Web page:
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Williams-Sonoma’ PB brand Lead Strong Q4 Results

Williams-Sonoma Inc.’s Pottery Barn nameplates came in with better-than-expected and even in one case “transformational” results, driving the company’s improved performance for the fourth quarter and fiscal 2010 results.

The company recorded a profit of $88.4 million, ore 81 cents per share for the quarter ended Jan. 31 – seven times higher than its net income during the previous year’s fourth quarter.

Total revenues climbed 7.9% to $692 million, with comps up 7.6% growth despite operating 17 net fewer stores. Total net revenues increased 8.1% to $1.09 billion, including a comp increase of 7.6%.

Laura Alber, president, who in May will succeed Howard Lester as ceo, said PBTeen “remained the best performing brand in the company, with net revenue growth of a better-than-expected 18%.”

Pottery Barn Kids’ 9% net revenue increase and 12.3% comp surge were “transformational results” for brand, where there was positive growth in all categories, led by textiles.

Pottery Barn’s rose 10% — better-than-expected net revenue growth. The brand posted similar growth in both the retail and direct-to-customer channels. Comps increased 11.5% — “All categories — particularly furniture and textiles — delivered positive results. And our new e-commerce platform also delivered significant benefits during the quarter,” said Alber.

West Elm during the fourth quarter showed “a substantial improvement” on both the top and bottom lines, she said.

“Our fourth quarter results did substantially exceed our expectations and we could not be more pleased or encouraged about our opportunities for 2010,” said Sharon McCollam, evp, coo and cfo.’

Comps rose in all but one division compare to devastating declines in the previous fourth quarter:

Williams-Sonoma – 5.9% compared to -16.8% last year;Pottery Barn – 11.5% compared to -29.0%;Pottery Barn Kids – 12.3% versus -24.9%;Outlets – down 8.3% compared to -16.7%.

At Pottery Barn Kids, Alber credited the cross-category entry price point product introduction and marketing that ephasized value and affordable decorating. “Most encouraging about these results is that only about half of the new assortment have been launched, leaving substantial upsides for 2010,” she said.

PBTeen got a boost from strategic promotions, new product introductions, improved margins, and significant growth in new customers. The brand generated double-digit growth across all major product categories, “and new entry price point products emerged as both top-sellers and new customer acquisition vehicles,” Alber said.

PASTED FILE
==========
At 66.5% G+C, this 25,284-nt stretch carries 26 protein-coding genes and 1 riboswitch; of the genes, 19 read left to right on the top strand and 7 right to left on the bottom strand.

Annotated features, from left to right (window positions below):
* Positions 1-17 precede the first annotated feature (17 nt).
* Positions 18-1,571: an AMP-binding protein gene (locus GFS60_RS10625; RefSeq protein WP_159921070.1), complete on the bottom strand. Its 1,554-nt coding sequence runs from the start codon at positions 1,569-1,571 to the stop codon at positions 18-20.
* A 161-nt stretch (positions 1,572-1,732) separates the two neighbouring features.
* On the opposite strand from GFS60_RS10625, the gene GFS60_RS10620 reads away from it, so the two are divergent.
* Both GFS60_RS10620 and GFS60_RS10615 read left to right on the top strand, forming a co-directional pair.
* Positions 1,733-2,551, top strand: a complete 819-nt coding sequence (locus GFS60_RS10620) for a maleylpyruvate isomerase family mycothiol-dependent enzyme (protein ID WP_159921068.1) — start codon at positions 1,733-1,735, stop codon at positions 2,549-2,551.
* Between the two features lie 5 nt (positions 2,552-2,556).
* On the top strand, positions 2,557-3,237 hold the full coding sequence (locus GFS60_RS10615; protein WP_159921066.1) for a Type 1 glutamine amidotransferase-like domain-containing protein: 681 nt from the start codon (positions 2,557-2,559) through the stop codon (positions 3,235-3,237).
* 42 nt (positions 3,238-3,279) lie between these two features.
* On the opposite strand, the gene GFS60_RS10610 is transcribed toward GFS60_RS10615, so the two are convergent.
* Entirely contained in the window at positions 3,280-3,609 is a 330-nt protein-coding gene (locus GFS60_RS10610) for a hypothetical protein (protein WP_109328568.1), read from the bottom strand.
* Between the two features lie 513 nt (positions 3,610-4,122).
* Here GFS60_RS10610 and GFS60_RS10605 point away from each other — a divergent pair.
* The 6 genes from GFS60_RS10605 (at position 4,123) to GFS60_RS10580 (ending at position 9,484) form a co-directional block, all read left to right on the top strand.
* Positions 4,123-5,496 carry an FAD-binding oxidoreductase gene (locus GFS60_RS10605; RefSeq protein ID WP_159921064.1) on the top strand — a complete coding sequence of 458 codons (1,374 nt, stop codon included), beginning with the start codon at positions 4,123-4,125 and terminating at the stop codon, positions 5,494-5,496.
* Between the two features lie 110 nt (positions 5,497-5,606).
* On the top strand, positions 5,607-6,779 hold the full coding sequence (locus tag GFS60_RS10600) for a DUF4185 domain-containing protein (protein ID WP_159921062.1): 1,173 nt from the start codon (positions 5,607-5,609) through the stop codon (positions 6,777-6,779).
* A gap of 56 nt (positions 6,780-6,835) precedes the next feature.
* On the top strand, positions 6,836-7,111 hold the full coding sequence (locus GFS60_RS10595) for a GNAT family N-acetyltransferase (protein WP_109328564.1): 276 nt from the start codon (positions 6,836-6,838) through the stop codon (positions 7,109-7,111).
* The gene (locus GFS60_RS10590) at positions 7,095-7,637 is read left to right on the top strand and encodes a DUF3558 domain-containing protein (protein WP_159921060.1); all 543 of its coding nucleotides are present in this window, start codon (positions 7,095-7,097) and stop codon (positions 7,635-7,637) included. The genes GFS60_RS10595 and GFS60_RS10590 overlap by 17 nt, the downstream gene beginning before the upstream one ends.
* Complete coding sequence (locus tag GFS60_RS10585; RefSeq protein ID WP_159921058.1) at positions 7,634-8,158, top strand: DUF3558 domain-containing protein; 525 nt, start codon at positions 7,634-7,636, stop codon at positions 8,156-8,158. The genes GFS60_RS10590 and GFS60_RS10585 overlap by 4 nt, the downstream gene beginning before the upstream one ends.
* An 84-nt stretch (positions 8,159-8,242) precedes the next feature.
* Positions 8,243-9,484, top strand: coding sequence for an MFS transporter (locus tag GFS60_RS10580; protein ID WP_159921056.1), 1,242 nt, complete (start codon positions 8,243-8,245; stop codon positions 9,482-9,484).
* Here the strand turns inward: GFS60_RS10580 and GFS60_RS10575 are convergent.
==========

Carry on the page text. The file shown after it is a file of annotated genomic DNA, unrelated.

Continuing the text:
At West Elm this year, the company plans to expand the assortment in categories outside of furniture – especially textiles; broaden the aesthetics across the assortment to appeal to a wider range of customers; improve customer engagement through “warm and inviting” multi-channel marketing; and substantially increase the penetration of opening price points.

The full-year profit more than doubled to $77.4 million or 72 cents per share, compared to $30 million or 28 cents per share the previous year.

Total revenues for the fiscal year were $3.1 billion, a drop of 7.7% from $3.4 billion the previous fiscal year. Approximately 36% of the revenues each year came from catalog and Internet sales.

Fiscal comps by concept included:

Williams-Sonoma — down 2.7% compared to -11.4% in fiscal 2008;Pottery Barn — a 4.4% decline compared to -21.8%;Pottery Barn Kids — down 9.5% versus -17.8%;Outlets — a 14.8% decline compared to -17.1%.

Direct-to-customer net revenues for the full year fell 12.5% to $1.2 billion versus $1.4 billion. All brands had declining net revenues during the year, led primarily by the Pottery Barn and Pottery Barn Kids brands. Internet revenues in fiscal 2009 declined 8.7% to $943 million versus $1.033 billion in 2008.

Guidance for the first quarter in the new fiscal year includes: retail revenues of $388 million to $398 million; direct-to-consumer revenues of $272 million to $282 million; total net revenues of $660 million to $680 million; and compare store sales of 8% to 11%.

Also during the first quarter, the company expects to open seven new stores — one Williams-Sonoma, two Pottery Barn, two West Elm and two outlets — and close six sites — one Williams-Sonoma, two Pottery Barn, one Pottery Barn Kids, one West Elm, and one outlet.

Lester said Williams-Sonoma this year will stick with its five key initiatives: capturing market share through merchandising and a greater emphasis on value; customer service; Internet marketing; greater efficiencies in global supply chain — particularly in furniture sourcing; and improving profitability through asset management and trimming its real estate portfolio.

“We believe all of these initiatives will improve our competitive positioning and allow us to take the business to the next level, despite our belief that the economic recovery will be slow and gradual,” said Lester.

The company is projecting net revenues in 2010 to increase from 3% to 6% and non-GAAP diluted earnings per share to increase in the range of 22% to 33%.”

The company’s guidance for fiscal 2010 also calls for: retail revenues of $1,924 million to $1,974 million; $1,276 million to $1,326 million direct-to-consumer revenue; total net revenues of $3,200 million to $3,300 million; and comparable store sales of 3% to 6%.

For the year, the company expects to open 10 new stores and close 17, bringing the total store count to 603 units by 2010 fiscal yearend.

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